5 common 3D printing problems and how to fix them

5 common 3D printing problems and how to fix them

Owning a 3D printer is a love/hate relationship. You have the power to prototype and create almost anything you can imagine from something as simple as a pencil holder to an entire Iron Man suit. But sometimes your printer just doesn’t want to cooperate. As 3D printer owners ourselves, we know your frustration. That’s why we’ve listened to your feedback to create a list of the top 5 common 3D printing problems and how to fix them.

The most requested 3D printing troubleshooting issues we received were stringing, over and under extrusion, overhangs, prints not sticking to the print bed and bed leveling. Like most 3D printer issues, addressing and correcting them is equal parts your printer and your slicing software. We highly recommend you check your respective printer’s manual, as well as, any instructions, tutorials or user guides for any software you use before troubleshooting.

Stringy Filament

Example of stringy filament on a 3D print

Have you ever printed an object that looks like it is growing filament hair? This is known as stringing. Stringing most commonly occurs when your printing project has spaces or gaps between parts.

Stringy Filament Solution

The most common solution is retraction. Programs like CuraEngine and Slic3r have a preconfigured retraction setting. Sometimes the presets aren’t as accurate as they should be. Adjust the retraction speed and try it on a few test prints to see what works best for your printer.

Another option is your extruder temperature. Having a temperature that is too high can cause filament to lose its viscosity and print out stringy. For printing with PLA on Velleman 3D printers, we recommend setting the temperature between 190°C to 210°C. Depending on the brand, material and diameter of your filament, your extruder temperature may vary. Adjust in 5 to 10-degree increments to find the perfect temperature for your filament. It is also a good idea to examine the room your 3D printer is stationed. Things like humidity, altitude and room temperature can also result in stringy filament.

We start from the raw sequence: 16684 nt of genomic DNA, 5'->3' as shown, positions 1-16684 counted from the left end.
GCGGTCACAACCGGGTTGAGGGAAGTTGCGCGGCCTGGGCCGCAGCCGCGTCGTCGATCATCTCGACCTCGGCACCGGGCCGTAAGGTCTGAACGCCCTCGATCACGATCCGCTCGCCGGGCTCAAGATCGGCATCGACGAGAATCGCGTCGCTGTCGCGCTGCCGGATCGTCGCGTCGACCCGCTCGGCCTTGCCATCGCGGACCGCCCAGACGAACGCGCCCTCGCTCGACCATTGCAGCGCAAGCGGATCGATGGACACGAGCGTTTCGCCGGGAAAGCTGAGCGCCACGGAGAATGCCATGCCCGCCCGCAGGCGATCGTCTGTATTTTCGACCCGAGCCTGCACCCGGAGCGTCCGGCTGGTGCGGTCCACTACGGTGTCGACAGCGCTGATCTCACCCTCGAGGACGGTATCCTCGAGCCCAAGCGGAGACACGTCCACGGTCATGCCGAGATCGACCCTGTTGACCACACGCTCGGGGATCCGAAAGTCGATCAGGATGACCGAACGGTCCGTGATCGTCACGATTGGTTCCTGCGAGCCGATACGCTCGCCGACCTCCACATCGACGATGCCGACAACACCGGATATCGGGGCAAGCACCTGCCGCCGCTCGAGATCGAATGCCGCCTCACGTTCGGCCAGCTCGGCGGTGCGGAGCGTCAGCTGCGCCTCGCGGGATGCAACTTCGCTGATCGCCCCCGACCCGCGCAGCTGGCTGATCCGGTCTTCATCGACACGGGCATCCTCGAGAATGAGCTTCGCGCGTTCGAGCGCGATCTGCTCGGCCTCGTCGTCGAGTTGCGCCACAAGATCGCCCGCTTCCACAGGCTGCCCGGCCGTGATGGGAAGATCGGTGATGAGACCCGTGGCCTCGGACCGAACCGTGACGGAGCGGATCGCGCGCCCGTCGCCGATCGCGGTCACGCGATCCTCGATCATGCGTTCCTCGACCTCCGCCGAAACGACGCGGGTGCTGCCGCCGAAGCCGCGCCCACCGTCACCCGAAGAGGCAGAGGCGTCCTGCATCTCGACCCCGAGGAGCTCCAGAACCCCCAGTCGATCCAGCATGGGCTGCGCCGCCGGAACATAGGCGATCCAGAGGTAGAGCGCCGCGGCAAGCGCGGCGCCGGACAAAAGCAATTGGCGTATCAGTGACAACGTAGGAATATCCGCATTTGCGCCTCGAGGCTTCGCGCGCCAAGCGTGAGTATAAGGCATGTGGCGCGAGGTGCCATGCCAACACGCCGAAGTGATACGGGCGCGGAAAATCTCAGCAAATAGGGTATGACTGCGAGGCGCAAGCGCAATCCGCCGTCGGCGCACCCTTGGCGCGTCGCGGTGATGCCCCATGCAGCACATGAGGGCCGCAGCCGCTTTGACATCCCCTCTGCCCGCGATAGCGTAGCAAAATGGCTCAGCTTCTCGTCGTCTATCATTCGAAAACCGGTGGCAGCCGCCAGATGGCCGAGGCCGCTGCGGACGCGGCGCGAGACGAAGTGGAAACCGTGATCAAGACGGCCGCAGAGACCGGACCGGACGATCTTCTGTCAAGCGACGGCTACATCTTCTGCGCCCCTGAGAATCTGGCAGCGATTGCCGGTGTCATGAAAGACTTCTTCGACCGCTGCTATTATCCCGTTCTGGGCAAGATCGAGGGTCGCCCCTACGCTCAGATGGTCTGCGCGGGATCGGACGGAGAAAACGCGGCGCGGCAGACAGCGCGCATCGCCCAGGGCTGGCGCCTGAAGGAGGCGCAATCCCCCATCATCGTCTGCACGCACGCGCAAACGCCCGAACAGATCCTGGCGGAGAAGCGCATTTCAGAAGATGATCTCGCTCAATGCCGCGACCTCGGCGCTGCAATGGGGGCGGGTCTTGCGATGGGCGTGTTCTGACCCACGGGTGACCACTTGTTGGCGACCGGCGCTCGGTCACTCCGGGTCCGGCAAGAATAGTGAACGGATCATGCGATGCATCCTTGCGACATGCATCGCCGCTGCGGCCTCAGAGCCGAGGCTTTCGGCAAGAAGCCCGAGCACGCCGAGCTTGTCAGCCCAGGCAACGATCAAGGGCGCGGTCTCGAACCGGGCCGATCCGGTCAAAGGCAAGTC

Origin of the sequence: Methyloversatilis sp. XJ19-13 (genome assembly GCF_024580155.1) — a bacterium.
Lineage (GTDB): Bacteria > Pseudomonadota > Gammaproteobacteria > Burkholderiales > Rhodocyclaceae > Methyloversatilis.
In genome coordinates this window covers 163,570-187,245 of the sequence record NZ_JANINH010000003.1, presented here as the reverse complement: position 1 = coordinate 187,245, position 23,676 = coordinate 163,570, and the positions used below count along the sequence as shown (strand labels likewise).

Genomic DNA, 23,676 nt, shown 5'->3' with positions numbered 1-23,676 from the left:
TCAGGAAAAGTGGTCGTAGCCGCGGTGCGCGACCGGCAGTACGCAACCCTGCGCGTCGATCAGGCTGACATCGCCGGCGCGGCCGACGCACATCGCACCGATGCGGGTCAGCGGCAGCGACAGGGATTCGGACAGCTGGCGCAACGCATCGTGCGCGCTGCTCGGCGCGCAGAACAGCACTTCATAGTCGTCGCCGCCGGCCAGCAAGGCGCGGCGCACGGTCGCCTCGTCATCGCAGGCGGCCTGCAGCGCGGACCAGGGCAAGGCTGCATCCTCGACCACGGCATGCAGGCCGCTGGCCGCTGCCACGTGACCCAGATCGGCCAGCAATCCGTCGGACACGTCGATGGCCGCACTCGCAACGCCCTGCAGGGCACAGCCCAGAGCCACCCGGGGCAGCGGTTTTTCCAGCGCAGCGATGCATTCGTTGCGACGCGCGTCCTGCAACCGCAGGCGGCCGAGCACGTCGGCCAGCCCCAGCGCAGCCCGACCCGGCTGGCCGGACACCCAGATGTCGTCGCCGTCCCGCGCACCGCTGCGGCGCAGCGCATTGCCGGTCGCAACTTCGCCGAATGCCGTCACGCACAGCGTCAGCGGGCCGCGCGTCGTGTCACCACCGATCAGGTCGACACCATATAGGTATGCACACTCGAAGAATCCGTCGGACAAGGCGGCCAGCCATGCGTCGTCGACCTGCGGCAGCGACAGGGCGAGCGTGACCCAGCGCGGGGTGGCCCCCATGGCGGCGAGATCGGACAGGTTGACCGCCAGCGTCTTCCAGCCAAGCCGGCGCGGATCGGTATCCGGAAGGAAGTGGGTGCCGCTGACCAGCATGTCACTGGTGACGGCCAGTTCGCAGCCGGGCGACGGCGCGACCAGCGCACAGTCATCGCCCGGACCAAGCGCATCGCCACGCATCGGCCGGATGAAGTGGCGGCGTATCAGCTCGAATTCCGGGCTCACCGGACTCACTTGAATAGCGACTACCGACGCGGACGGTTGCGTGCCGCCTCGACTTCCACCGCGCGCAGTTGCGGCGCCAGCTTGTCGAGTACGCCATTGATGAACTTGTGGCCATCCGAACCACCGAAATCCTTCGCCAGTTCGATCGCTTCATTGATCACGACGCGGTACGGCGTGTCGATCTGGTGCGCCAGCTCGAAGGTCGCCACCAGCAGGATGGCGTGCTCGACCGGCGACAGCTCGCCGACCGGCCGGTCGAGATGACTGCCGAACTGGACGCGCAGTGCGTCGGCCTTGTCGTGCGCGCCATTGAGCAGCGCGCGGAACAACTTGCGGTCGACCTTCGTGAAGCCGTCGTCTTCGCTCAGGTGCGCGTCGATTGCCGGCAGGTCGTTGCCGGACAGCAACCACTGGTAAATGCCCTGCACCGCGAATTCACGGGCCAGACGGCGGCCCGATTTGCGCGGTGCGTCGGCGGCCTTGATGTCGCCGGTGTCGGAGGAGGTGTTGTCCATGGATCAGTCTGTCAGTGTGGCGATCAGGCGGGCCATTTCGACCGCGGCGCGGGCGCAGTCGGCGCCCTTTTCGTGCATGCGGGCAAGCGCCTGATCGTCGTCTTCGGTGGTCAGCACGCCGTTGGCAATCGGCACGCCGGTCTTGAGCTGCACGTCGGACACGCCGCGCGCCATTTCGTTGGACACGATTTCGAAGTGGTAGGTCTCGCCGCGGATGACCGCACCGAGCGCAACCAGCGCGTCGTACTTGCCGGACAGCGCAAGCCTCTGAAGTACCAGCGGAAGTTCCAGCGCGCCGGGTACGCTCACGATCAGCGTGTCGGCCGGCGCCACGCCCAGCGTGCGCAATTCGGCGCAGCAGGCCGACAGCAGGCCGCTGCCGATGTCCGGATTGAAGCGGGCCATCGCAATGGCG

Over and Under Extrusion

Example of under extrusion on a 3D print

A common issue with beginners and experts alike is filament extrusion. Over extrusion occurs when your 3D printer extrudes more filament than expected. It causes globs of filament and uneven, messy prints that aren’t easy on the eyes. Under extrusion occurs when there isn’t enough filament during printing, which leaves gaps between layers.

Over Extrusion Solution

The most common solution to over extrusion is filament diameter. Ensure that the 3D printer accepts the diameter of your filament. For example, the Velleman K8200 prints with 3 mm filament before the K8203 upgrade. If you were to try and print with our 1.75 mm filament, over extrusion would occur. Your slicing software and 3D printer software may also be the issue. It is imperative that you match the correct filament diameter with not only the diameter that is recommended for your printer but also with slicing and 3D printer software.

Under Extrusion Solution